My advice for young researchers at the start of their career is…Learn how to select research problems, not just how to solve them.   Try to be strategic in how you approach your topics, colleagues, and journals.  Often I’ve seen a graduate student (or a credentialed researcher) happy just to find a candidate problem: “That would make a dissertation topic.” or “That could be publishable”. With my own students who are ready to find a dissertation problem, I ask them to identify three potential topics, to research each one for at least one week, and to evaluate their comparative merits. Then, and only then, do I want them to pick one.

Understand the J/DM paradigm in which you are working and think about whether a different one, maybe a newer one, might yield greater contributions to the field. Are input-output data sufficient, or would process data yield more insight? Is this the time or topic to bring in neuroscience? Should the analysis move from the attributes of the alternatives considered in a decision to the benefits that those attributes convey, or even to the goals that those benefits help to achieve? One of books that most influenced my graduate training is Thomas Kuhn’s Structure of Scientific Revolutions, which focused on scientific paradigms. I still begin my doctoral seminar by asking students to read it.

Departmental page

The 10 dont’s if you want to be successful

IMG_0642-small-filteredIn 2011, one of our research heroes, prof. Robin Hogarth, gave a fascinating and inspiring talk at the early career event of SPUDM23. At IndecisionBlog, we thought it would be useful to publish his talk on “the 10 dont’s” if you  want to succeed as a researcher.

General point: Enjoy life because you’re long dead (Scottish proverb).

10 important DON’Ts

1. Work on topics you are not really interested in.

2. Choose colleagues/advisors based just on status.

3. Ignore comments/advice of senior colleagues.

4. “Take your eye off the ball.

5. Ignore teaching.

6. Over-teach (the rewards are immediate).

7. Ignore refereeing duties (always answer quickly and particularly if you cannot do the review)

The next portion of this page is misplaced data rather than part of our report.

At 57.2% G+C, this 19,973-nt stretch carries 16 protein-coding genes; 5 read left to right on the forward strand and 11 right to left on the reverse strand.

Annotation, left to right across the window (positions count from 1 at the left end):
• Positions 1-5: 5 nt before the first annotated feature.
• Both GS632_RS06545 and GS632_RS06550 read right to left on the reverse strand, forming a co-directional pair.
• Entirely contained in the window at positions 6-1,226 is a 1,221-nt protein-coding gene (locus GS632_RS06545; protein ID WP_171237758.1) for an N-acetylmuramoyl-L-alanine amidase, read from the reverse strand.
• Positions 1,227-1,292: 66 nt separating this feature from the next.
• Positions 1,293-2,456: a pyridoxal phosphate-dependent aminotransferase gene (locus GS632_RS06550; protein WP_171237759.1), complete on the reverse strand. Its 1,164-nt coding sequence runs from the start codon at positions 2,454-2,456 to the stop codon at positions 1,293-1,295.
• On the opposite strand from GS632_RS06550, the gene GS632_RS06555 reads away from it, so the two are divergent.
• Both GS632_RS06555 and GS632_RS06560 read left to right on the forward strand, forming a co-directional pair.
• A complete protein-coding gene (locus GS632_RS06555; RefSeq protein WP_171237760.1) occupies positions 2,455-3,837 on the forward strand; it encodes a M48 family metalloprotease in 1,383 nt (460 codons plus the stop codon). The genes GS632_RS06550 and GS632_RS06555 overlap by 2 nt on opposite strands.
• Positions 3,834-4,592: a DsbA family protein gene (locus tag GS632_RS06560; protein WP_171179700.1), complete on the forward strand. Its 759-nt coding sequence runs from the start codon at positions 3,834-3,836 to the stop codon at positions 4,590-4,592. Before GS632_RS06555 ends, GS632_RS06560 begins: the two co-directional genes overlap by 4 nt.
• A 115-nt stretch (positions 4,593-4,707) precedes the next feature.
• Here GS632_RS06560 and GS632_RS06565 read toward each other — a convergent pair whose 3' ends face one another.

8. Fail to keep your CV and web-site up-to-date.

9. Miss important conferences.

10. Ignore the network.

Some points to emphasize:

1. You have two bosses: your university and the profession. Demands can conflict.

2. In teaching rewards are immediate and frequent; this is not the case for research.

3. Always remember that “every talk is a job talk.

Research Heroes: Robert B. Cialdini

CialdiniThis week’s Research Hero is Robert B. Cialdini, Regents’ Emeritus Professor of Psychology and Marketing at Arizona State University. Prof Cialdini’s research focuses on, but is not limited to, social influences and persuasion. He is the recipient of the Distinguished Scientific Achievement Award of the Society for Consumer Psychology, the Donald T. Campbell Award for Distinguished Contributions to Social Psychology, the (inaugural) Peitho Award for Distinguished Contributions to the Science of Social Influence, the Distinguished Scientist Award of the Society of Experimental Social Psychology, and has been elected president of the Society of Personality and Social Psychology. Professor Cialdini’s book Influence: Science and Practice, which was the result of a three-year program of study into the reasons that people comply with requests in everyday settings, has sold over two million copies while appearing in numerous editions and twenty-eight languages.

I wish someone had told me at the beginning of my career to avoid being overcommitted and, thereby, constantly rushed. In my experience, it is the single self-inflicted problem that, when left to expand, has most undermined the joy of doing research.

I most admire academically William McGuire because he was the consummate combination of big-picture theorist and precise-picture experimentalist.

The project that I am most proud of took me out of my comfort zone as a researcher predicting (mostly from theoretical formulations) the responses of experimental subjects (mostly college students) in controlled settings (mostly laboratories) and put me, as a kind of secret agent, in the training programs of the influence professionals of our society. There, I recorded the lessons taught to aspiring salespeople, marketers, advertisers, managers, fund-raisers, public relations specialists, and recruiters. My intent was to find out which practices were roundly judged to work powerfully time after time, figuring that thriving influence organizations would instruct their influence agents in those techniques. So I answered the organizations’ newspaper ads for trainees or otherwise arranged to be present in their classrooms, notebook in hand, ready to absorb the wisdom born of longstanding experience in the business of persuasion.  That experience of going to the field for evidence, rather than only to the laboratory, changed my perspective on the most productive ways to study the social influence process.

The one project that I should never had done, in keeping with my answer to question #1, was always the one that was so attractive that I agreed to it even though I already had too many projects on my plate to accept another. The consequence was that, invariably, all the projects suffered from my inability to give each the time, energy, and focus it deserved.